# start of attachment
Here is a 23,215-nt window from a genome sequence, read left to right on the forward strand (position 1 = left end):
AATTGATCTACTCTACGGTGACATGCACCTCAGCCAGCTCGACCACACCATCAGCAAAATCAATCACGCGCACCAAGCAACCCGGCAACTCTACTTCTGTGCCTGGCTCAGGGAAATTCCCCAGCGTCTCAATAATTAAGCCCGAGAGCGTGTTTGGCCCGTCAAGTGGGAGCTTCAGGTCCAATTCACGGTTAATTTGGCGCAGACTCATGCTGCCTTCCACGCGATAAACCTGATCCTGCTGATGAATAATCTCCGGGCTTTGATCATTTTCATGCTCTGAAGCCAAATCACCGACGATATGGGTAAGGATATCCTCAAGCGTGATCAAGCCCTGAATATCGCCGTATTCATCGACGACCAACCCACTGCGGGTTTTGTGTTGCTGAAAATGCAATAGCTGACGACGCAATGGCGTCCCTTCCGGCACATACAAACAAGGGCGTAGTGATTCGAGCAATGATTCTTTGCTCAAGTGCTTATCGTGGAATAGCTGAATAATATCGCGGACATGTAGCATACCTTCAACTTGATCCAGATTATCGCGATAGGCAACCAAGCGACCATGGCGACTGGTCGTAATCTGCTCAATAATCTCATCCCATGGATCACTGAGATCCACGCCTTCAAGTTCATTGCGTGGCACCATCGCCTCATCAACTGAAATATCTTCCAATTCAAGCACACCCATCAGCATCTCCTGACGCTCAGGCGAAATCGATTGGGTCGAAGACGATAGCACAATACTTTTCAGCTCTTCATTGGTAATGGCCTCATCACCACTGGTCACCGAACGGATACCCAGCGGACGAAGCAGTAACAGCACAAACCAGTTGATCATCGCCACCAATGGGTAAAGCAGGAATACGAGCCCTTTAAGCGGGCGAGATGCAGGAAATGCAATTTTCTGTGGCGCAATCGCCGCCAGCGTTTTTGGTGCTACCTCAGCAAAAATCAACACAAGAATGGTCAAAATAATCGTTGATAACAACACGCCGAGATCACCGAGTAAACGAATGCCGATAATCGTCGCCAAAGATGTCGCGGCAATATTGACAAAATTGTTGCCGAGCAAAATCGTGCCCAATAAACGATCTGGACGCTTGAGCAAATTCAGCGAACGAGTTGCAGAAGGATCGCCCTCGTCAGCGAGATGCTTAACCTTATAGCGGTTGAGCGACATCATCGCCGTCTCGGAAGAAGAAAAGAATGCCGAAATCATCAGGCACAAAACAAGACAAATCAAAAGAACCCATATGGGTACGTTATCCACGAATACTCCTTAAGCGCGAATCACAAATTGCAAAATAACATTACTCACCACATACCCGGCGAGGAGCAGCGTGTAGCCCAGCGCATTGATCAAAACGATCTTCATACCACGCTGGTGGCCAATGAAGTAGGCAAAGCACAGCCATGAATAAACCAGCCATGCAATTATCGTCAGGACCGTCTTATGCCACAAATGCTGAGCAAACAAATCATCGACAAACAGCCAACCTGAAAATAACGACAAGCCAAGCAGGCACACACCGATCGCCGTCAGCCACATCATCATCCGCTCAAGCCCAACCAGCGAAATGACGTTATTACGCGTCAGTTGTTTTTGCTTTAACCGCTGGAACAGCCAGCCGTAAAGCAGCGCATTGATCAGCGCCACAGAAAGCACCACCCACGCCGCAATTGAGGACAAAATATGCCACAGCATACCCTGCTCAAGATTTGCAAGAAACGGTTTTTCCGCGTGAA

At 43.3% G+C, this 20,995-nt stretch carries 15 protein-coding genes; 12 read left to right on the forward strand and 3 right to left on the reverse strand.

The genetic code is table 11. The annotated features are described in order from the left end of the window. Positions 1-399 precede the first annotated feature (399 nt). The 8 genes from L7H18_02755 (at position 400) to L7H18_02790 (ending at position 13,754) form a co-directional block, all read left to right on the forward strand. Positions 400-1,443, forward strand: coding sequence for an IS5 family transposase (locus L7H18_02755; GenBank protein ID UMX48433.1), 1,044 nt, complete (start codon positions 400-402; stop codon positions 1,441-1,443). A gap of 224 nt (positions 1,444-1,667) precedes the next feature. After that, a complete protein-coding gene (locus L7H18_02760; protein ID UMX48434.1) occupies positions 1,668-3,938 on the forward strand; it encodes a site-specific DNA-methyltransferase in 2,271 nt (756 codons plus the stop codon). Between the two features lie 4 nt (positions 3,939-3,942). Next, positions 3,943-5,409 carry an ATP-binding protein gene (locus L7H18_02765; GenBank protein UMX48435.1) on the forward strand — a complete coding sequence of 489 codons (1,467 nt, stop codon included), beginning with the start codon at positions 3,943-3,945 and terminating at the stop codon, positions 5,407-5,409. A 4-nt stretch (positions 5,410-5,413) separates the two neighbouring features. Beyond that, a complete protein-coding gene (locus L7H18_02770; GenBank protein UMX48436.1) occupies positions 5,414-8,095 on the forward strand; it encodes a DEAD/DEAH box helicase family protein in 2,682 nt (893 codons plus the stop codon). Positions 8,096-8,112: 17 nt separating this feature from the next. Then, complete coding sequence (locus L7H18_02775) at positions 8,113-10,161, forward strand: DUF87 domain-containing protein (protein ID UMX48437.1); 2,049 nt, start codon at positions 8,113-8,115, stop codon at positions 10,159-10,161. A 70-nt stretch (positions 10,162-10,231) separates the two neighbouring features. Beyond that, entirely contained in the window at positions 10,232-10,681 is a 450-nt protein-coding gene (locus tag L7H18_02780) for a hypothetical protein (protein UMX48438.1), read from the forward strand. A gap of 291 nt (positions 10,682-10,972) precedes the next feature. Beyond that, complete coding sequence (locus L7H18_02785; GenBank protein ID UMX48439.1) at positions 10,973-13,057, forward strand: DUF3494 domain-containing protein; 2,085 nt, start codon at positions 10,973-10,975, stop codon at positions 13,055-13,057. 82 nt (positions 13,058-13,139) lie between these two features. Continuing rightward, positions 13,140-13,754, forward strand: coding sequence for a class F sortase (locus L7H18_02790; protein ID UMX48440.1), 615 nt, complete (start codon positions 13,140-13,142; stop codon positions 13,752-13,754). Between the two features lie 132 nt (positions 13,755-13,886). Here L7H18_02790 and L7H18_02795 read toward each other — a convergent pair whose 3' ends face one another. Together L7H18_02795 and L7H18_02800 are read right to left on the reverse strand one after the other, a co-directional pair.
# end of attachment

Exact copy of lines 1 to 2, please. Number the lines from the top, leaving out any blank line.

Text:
Here is a 23,215-nt window from a genome sequence, read left to right on the forward strand (position 1 = left end):
AATTGATCTACTCTACGGTGACATGCACCTCAGCCAGCTCGACCACACCATCAGCAAAATCAATCACGCGCACCAAGCAACCCGGCAACTCTACTTCTGTGCCTGGCTCAGGGAAATTCCCCAGCGTCTCAATAATTAAGCCCGAGAGCGTGTTTGGCCCGTCAAGTGGGAGCTTCAGGTCCAATTCACGGTTAATTTGGCGCAGACTCATGCTGCCTTCCACGCGATAAACCTGATCCTGCTGATGAATAATCTCCGGGCTTTGATCATTTTCATGCTCTGAAGCCAAATCACCGACGATATGGGTAAGGATATCCTCAAGCGTGATCAAGCCCTGAATATCGCCGTATTCATCGACGACCAACCCACTGCGGGTTTTGTGTTGCTGAAAATGCAATAGCTGACGACGCAATGGCGTCCCTTCCGGCACATACAAACAAGGGCGTAGTGATTCGAGCAATGATTCTTTGCTCAAGTGCTTATCGTGGAATAGCTGAATAATATCGCGGACATGTAGCATACCTTCAACTTGATCCAGATTATCGCGATAGGCAACCAAGCGACCATGGCGACTGGTCGTAATCTGCTCAATAATCTCATCCCATGGATCACTGAGATCCACGCCTTCAAGTTCATTGCGTGGCACCATCGCCTCATCAACTGAAATATCTTCCAATTCAAGCACACCCATCAGCATCTCCTGACGCTCAGGCGAAATCGATTGGGTCGAAGACGATAGCACAATACTTTTCAGCTCTTCATTGGTAATGGCCTCATCACCACTGGTCACCGAACGGATACCCAGCGGACGAAGCAGTAACAGCACAAACCAGTTGATCATCGCCACCAATGGGTAAAGCAGGAATACGAGCCCTTTAAGCGGGCGAGATGCAGGAAATGCAATTTTCTGTGGCGCAATCGCCGCCAGCGTTTTTGGTGCTACCTCAGCAAAAATCAACACAAGAATGGTCAAAATAATCGTTGATAACAACACGCCGAGATCACCGAGTAAACGAATGCCGATAATCGTCGCCAAAGATGTCGCGGCAATATTGACAAAATTGTTGCCGAGCAAAATCGTGCCCAATAAACGATCTGGACGCTTGAGCAAATTCAGCGAACGAGTTGCAGAAGGATCGCCCTCGTCAGCGAGATGCTTAACCTTATAGCGGTTGAGCGACATCATCGCCGTCTCGGAAGAAGAAAAGAATGCCGAAATCATCAGGCACAAAACAAGACAAATCAAAAGAACCCATATGGGTACGTTATCCACGAATACTCCTTAAGCGCGAATCACAAATTGCAAAATAACATTACTCACCACATACCCGGCGAGGAGCAGCGTGTAGCCCAGCGCATTGATCAAAACGATCTTCATACCACGCTGGTGGCCAATGAAGTAGGCAAAGCACAGCCATGAATAAACCAGCCATGCAATTATCGTCAGGACCGTCTTATGCCACAAATGCTGAGCAAACAAATCATCGACAAACAGCCAACCTGAAAATAACGACAAGCCAAGCAGGCACACACCGATCGCCGTCAGCCACATCATCATCCGCTCAAGCCCAACCAGCGAAATGACGTTATTACGCGTCAGTTGTTTTTGCTTTAACCGCTGGAACAGCCAGCCGTAAAGCAGCGCATTGATCAGCGCCACAGAAAGCACCACCCACGCCGCAATTGAGGACAAAATATGCCACAGCATACCCTGCTCAAGATTTGCAAGAAACGGTTTTTCCGCGTGAA